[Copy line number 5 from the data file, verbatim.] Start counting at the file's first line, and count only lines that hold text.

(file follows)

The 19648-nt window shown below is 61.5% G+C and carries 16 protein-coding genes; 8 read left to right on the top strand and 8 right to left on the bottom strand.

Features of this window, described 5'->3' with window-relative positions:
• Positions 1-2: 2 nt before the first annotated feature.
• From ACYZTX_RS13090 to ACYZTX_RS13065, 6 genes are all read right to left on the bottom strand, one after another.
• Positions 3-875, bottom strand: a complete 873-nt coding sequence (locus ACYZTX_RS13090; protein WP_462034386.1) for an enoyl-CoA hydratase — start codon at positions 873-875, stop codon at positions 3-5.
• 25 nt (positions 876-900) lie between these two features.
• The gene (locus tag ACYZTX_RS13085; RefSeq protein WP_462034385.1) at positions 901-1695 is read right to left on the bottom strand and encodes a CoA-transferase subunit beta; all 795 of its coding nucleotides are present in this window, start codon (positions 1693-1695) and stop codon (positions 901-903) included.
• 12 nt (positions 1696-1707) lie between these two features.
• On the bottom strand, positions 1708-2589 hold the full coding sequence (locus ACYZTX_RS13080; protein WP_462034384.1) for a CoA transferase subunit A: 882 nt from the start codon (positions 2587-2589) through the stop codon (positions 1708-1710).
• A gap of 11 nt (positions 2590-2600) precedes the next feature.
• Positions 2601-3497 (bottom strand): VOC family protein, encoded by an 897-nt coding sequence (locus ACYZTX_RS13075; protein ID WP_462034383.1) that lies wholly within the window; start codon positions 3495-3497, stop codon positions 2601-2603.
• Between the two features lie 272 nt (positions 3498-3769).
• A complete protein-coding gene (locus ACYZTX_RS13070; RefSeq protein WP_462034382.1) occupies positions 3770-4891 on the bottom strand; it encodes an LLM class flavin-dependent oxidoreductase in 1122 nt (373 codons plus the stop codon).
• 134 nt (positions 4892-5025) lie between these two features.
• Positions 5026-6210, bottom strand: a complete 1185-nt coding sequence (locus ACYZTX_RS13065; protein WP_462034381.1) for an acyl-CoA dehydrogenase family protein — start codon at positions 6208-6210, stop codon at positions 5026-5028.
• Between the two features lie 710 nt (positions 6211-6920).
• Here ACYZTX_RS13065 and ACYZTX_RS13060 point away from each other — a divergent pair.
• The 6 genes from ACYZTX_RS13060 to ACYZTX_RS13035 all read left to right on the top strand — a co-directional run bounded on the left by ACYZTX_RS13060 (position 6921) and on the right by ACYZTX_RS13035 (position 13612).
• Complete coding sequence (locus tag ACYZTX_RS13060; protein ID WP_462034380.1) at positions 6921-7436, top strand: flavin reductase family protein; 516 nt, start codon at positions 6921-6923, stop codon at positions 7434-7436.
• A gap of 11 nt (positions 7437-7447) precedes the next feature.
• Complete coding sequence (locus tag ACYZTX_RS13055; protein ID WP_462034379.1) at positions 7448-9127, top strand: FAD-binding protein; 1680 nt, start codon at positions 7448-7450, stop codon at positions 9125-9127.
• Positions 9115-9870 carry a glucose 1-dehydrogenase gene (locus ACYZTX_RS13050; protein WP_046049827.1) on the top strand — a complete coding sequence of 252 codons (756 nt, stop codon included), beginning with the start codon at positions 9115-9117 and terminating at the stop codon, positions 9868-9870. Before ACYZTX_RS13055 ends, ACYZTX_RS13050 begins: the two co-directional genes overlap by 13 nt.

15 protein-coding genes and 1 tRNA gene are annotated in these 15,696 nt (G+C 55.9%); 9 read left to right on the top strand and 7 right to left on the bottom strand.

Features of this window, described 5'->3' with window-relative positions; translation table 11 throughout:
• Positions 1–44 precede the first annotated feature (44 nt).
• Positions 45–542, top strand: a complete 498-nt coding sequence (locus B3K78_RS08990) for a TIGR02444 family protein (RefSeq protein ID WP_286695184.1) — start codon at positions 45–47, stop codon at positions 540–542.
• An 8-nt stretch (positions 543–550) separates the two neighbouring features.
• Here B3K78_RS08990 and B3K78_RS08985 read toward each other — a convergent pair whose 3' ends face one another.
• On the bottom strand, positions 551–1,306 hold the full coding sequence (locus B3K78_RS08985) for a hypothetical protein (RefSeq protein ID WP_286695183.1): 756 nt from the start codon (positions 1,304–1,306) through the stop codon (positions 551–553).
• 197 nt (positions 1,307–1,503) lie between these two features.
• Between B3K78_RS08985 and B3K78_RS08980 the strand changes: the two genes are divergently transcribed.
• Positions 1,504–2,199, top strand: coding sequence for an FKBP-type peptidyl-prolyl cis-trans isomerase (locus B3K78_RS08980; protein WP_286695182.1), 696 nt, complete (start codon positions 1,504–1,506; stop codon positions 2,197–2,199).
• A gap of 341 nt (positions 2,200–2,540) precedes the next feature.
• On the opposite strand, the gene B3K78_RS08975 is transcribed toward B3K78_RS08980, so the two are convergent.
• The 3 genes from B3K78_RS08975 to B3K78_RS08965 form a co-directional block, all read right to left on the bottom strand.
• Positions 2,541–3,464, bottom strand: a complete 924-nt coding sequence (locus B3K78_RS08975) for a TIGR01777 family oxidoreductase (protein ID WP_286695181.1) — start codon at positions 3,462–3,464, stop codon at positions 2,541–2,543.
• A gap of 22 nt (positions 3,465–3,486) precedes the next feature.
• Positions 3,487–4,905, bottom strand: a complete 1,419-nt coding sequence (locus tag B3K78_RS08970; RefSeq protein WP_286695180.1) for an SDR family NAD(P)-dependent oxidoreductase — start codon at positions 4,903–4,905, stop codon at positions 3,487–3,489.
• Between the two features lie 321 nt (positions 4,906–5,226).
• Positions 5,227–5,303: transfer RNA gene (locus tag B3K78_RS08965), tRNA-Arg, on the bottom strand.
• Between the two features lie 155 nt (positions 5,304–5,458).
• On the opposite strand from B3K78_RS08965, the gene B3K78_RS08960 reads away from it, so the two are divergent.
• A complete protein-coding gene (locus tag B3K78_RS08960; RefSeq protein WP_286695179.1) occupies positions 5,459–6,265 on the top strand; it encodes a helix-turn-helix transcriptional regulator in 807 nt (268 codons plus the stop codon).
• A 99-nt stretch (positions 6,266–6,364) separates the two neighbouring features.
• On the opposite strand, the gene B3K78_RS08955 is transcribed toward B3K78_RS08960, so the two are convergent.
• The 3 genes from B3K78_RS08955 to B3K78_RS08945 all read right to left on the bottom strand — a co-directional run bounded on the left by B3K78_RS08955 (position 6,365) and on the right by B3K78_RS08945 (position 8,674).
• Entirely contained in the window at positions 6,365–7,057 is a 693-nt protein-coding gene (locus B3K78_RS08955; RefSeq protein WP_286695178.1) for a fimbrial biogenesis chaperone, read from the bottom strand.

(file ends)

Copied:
• Positions 3-875, bottom strand: a complete 873-nt coding sequence (locus ACYZTX_RS13090; protein WP_462034386.1) for an enoyl-CoA hydratase — start codon at positions 873-875, stop codon at positions 3-5.